Tips to Increase Vertical Jump

Tips to Increase Vertical Jump
Vertical jump is an athletic skill that comes in hand in a variety of venues. The strength is employed in various forms of snowboarding and skiing and can be useful in trail running races, not to mention its application in organized sports. Basketball is the sport most closely associated with vertical jump, and many of the jump improvement training programs are tied into basketball. But jumping for one sport is no different from jumping for another--the skill and physical ability are easily transformed across various settings and platforms.

Jumping Exercises

There are a number of exercises that greatly benefit the muscle groups used to jump vertically. Jumping rope is one of the most common and beneficial methods, working out your calves and ankles extensively. Other exercises you can do with repetition to build muscle include toe raises to lift the heel off the ground while standing, deep knee bends while keeping your back straight, jumping up out of those deep knee bends to simulate the jumping motion, and toe raises while holding weights in your hands or close to your upper body.

Strength Training

Lifting weights is essential to developing your vertical jump muscles and getting farther off the ground. Ideal exercises train the muscle groups frequently used when jumping, including the calves, thighs, buttocks, back and core muscles. Lifts you can perform to work out these areas of your body include squats, toe press, leg press, rack clean, hammer press, dumbbells and barbell curls. You should be lifting three to four times a week, allowing for a day of rest between each workout.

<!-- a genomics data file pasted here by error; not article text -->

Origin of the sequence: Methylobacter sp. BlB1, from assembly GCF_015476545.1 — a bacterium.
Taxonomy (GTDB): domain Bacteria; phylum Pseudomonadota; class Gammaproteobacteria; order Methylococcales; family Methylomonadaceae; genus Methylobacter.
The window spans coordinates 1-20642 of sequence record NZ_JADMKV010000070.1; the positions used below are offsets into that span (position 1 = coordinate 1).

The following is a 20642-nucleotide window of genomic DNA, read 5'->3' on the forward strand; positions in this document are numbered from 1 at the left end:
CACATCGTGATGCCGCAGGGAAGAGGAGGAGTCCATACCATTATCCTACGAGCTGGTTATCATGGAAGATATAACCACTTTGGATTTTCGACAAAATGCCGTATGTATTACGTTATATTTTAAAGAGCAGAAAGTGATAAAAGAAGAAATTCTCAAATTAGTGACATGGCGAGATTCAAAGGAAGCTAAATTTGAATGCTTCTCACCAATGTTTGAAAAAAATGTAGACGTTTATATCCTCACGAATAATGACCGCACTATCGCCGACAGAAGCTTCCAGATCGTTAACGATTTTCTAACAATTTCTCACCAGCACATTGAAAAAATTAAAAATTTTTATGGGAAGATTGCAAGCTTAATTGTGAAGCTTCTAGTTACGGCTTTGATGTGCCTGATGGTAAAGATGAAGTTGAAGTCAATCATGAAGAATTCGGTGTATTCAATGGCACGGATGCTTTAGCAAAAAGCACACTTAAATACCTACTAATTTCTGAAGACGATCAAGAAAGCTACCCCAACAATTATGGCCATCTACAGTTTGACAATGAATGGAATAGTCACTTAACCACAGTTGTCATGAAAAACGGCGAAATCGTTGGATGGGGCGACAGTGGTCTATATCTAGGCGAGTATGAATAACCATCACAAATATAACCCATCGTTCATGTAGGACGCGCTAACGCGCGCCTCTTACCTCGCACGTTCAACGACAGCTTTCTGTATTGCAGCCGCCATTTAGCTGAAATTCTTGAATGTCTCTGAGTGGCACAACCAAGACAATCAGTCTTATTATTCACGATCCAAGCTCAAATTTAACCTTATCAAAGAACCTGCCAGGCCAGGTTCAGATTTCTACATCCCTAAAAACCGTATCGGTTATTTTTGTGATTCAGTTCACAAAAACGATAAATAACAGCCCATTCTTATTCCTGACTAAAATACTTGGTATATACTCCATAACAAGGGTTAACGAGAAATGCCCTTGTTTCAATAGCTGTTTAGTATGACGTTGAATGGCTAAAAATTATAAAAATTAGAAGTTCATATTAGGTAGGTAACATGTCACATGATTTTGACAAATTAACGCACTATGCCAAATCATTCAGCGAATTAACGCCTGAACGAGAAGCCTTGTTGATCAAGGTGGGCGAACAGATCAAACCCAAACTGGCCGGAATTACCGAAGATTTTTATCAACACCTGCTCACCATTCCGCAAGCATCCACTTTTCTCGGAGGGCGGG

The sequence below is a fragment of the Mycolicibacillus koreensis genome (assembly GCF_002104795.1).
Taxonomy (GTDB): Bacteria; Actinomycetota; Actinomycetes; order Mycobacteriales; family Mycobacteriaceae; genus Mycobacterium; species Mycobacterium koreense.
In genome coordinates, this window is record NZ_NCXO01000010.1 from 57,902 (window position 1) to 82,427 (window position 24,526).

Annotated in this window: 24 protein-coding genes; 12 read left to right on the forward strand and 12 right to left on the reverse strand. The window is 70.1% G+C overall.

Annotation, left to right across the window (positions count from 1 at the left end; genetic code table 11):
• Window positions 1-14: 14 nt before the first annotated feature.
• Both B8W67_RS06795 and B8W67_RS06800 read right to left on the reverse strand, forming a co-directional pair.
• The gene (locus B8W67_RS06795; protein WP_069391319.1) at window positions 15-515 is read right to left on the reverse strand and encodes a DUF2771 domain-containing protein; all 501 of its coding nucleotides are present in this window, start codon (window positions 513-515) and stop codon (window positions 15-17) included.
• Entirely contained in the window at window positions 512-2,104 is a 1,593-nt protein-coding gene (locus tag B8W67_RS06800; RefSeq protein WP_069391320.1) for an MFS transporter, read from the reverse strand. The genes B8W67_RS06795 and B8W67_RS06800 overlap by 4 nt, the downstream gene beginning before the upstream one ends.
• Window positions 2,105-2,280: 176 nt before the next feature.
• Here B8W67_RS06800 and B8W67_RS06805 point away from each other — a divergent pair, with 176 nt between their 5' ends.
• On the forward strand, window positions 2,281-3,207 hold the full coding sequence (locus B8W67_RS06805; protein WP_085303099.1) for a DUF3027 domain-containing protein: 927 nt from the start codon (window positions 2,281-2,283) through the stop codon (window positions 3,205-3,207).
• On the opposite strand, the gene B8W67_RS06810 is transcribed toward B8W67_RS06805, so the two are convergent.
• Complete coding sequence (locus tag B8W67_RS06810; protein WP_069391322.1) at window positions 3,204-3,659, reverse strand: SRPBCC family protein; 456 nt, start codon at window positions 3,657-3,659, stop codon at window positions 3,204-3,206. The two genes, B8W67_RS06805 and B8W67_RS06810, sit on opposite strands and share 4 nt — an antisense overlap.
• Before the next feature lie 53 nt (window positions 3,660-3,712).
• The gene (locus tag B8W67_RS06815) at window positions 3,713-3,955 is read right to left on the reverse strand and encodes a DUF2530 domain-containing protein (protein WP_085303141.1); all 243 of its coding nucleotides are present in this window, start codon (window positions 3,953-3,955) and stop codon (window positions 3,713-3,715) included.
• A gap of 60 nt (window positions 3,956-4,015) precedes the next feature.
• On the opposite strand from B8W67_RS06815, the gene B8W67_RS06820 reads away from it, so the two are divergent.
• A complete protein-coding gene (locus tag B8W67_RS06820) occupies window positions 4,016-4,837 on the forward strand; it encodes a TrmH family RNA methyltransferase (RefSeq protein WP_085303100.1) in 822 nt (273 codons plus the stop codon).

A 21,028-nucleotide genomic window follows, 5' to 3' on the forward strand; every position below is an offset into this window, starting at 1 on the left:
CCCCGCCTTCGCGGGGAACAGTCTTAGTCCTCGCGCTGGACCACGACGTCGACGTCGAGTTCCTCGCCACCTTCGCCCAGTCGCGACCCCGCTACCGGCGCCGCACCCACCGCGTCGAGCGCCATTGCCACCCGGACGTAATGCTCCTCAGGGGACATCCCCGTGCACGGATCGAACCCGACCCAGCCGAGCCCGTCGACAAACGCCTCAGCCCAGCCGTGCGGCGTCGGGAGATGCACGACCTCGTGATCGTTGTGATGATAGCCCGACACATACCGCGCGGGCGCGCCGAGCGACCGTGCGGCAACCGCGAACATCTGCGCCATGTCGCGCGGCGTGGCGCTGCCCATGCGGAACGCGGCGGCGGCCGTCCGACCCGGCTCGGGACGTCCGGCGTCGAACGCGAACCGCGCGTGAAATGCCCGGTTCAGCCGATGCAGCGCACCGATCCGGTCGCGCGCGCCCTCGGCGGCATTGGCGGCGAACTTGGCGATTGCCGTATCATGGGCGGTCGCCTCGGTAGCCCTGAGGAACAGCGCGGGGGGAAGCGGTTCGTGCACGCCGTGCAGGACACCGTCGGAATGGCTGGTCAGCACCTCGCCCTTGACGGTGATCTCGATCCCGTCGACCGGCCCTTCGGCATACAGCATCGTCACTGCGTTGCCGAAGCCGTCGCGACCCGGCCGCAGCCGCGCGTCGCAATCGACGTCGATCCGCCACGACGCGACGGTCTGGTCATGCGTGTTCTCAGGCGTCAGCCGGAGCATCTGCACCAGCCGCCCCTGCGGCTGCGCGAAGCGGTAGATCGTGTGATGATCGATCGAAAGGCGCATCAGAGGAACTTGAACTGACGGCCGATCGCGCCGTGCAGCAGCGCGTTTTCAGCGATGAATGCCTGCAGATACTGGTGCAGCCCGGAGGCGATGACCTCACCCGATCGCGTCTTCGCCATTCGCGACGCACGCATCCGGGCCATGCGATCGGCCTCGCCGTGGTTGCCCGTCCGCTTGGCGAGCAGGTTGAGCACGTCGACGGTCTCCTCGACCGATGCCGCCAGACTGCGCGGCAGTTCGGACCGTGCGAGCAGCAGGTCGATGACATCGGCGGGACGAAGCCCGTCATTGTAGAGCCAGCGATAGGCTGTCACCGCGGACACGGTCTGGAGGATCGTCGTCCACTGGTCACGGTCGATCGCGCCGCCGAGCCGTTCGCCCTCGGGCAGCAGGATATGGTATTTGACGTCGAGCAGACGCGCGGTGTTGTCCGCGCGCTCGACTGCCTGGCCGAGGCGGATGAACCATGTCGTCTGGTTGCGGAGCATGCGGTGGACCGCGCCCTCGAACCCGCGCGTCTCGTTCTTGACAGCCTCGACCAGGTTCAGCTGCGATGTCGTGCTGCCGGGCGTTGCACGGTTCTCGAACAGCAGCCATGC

Practice with Weights

Sometimes athletes use weight vests to practice jumping with additional weight added to their body. Weighting systems such as weight vests or ankle weights can hold you down closer to the ground and test the muscles going through the jumping motion. When you remove the weights, you will feel lighter, and your muscles will find that using the same force without additional weight will get you higher into the air.

Get a Running Start

It isn't always allowed, particularly if you are undergoing a standardized test for vertical leap. But if you are active and trying to reach your maximum height, there's no sense in starting from a standing position; get a running start, then bend your knees at the point you want to jump and shift your forward momentum upward.

Article Written By Jonathan Croswell

Jonathan Croswell has spent more than five years writing and editing for a number of newspapers and online publications, including the "Omaha World-Herald" and "New York Newsday." Croswell received a Bachelor of Arts degree in English from the University of Nebraska and is currently pursuing a Master's of Health and Exercise Science at Portland State University.

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